Sweeping changes that seemed unthinkable in Ethiopia just weeks ago are announced almost daily since new Prime Minister Abiy Ahmed took control as Africa's youngest head of government.
"The people have the full right to criticize its servants, to elect them, and to interrogate them. Government is a servant of the people," Abiy said in his inaugural speech in early April.
The 42-year-old is keeping Africa's second most populous country buzzing.
"Prime Minister Bolt"
Parliament kicked off a day by lifting a state of emergency imposed in response to protests. By nightfall there was bigger news: the prospect of peace with neighboring Eritrea after nearly two decades of border skirmishes and a two-year war.
Almost as an afterthought came word that Ethiopia, one of the world's fastest-growing economies, was opening state-owned enterprises in aviation, telecommunications and more to part or full privatization.
That opens the door for foreign investors to buy stakes in the successful Ethiopian Airlines and Africa's largest telecom company by subscribers, Ethio Telecom.
Abiy was dubbed "Prime Minister Bolt" for the sprinter-like pace of reforms. Some Ethiopians say it's hardly possible to comprehend a single day's events.
"Now I need to take an umbrella when I get into a shower so that I can grab my phone and follow these rounds of breaking news items," one Ethiopian, Firew Megersa, joked on Facebook.
Abiy, a former intelligence officer, took up his position in April after three years of protests that had threatened the Ethiopian People's Revolutionary Democratic Front (EPRDF) coalition's hold on power.
Toll on import
But a party in the ruling coalition is calling for an emergency meeting, saying the dramatic reforms were decided on without full consultations. The statement by the Tigrayan People's Liberation Front (TPLF) appears to be the biggest challenge so far for Ahmed.
But a shortage of foreign currency in the country is threatening the sustainability of sectors that highly depend on importation.
The Ethiopian National Planning Commission said the failure of mega projects to commence production, high demand for imported goods and growing external debt burden worsened the credit crunch.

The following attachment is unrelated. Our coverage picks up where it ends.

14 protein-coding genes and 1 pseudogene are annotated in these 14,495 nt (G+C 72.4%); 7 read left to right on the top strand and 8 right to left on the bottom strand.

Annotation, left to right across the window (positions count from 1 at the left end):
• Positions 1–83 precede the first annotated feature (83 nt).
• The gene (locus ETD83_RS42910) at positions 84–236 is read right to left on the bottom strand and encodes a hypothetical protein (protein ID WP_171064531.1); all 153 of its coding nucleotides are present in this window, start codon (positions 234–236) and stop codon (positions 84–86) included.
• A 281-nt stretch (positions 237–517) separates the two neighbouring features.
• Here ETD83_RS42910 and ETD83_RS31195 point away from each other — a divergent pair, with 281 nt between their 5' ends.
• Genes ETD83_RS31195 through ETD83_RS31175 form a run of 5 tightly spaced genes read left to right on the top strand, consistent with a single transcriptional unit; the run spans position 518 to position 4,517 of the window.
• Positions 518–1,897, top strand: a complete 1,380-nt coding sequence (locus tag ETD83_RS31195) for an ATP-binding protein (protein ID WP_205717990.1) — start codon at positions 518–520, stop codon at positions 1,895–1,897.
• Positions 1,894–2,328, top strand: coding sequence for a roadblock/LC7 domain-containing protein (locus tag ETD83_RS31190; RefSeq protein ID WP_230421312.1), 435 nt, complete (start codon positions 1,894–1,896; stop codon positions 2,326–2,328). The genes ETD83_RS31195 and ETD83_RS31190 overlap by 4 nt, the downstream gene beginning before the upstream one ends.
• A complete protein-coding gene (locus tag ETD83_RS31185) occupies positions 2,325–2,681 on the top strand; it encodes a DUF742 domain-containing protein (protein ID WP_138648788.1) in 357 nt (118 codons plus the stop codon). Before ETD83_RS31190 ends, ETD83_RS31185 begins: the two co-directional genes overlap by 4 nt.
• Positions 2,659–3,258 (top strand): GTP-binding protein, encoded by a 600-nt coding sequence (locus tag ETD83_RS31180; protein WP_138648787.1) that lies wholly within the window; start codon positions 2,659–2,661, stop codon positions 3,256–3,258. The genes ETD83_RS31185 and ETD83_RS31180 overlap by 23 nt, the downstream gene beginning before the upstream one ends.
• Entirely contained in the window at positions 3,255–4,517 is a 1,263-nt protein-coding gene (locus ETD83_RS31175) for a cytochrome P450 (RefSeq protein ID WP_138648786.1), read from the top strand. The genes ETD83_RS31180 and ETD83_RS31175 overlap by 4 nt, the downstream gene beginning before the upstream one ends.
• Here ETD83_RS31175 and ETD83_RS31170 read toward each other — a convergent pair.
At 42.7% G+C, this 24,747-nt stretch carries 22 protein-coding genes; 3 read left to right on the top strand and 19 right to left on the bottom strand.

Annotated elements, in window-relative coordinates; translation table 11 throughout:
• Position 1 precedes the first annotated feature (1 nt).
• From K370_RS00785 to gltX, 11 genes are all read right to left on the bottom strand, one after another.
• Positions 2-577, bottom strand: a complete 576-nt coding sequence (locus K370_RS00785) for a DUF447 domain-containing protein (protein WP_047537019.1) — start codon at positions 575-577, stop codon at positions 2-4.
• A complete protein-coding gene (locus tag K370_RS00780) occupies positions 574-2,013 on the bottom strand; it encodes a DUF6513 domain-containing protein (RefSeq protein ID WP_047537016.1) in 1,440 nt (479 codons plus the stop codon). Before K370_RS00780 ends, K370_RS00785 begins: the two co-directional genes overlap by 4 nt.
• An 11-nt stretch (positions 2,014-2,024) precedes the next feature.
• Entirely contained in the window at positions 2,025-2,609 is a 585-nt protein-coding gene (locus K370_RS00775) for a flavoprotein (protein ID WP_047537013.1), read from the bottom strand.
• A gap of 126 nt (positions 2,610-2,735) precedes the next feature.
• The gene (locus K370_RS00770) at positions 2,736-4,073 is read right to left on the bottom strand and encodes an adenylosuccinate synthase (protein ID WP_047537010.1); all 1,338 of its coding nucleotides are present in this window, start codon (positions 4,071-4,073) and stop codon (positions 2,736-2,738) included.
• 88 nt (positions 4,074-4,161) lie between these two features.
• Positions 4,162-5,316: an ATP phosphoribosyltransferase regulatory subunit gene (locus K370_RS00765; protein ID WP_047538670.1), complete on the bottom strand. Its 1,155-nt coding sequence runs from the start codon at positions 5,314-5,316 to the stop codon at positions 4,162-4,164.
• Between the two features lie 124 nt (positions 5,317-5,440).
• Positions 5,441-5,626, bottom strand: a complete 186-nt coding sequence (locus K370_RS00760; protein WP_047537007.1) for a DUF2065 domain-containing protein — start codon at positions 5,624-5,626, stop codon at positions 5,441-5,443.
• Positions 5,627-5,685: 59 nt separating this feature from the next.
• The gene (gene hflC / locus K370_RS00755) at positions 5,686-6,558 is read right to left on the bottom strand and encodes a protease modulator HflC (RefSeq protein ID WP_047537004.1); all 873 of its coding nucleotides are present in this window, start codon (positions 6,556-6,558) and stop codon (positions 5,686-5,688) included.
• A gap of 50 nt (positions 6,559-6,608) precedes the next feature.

"A number of structural and institutional reforms in the financial sector would be crucial to eliminate the forex shortage that the country is facing," Nora Dihel, a senior economist with the World Bank told DW.
The World Bank urged Addis Ababa to make good regulatory frameworks if it is to reap the economic growth from its privatization. "Related to that, an improvement of competitiveness in general will also increase exports which will contribute to an increase of foreign exchange inflows in the country," Dihel said.
The United Arab Emirates pledged a total of $3 billion (€2.58 billion) in aid and investments.
The UAE will also deposit $1 billion in Ethiopia's central bank to ease a severe foreign currency shortage, government spokesman Ahmed Shide told Reuters after Abiy met with Abu Dhabi's crown prince, Sheikh Mohamed Bin Zayed.
The government says it needs more than $13 billion over the coming two years for oil importation, private investment, upgrading of existing projects and for repayment of external debt.
Addis devalued its currency in October 2017 by 15 percent to boost its shrinking exports and increase foreign currency. But it is yet to bear results.
"There are challenges in facilitating logistics, so that may take some time so for export to react to the price incentive," said Zerihun Getachew, research analyst for the World Bank in Ethiopia.
"Some of the major export items, for instance coffee and oil seeds, are not expected to quickly react to the price incentive," he added.
South Africa's MTN and Vodafone expressed interest to buy into the state owned company. The government says foreign investors will be given priority for faster inflow of foreign currency.
Coletta Wanjohi in Addis Ababa contributed to this report.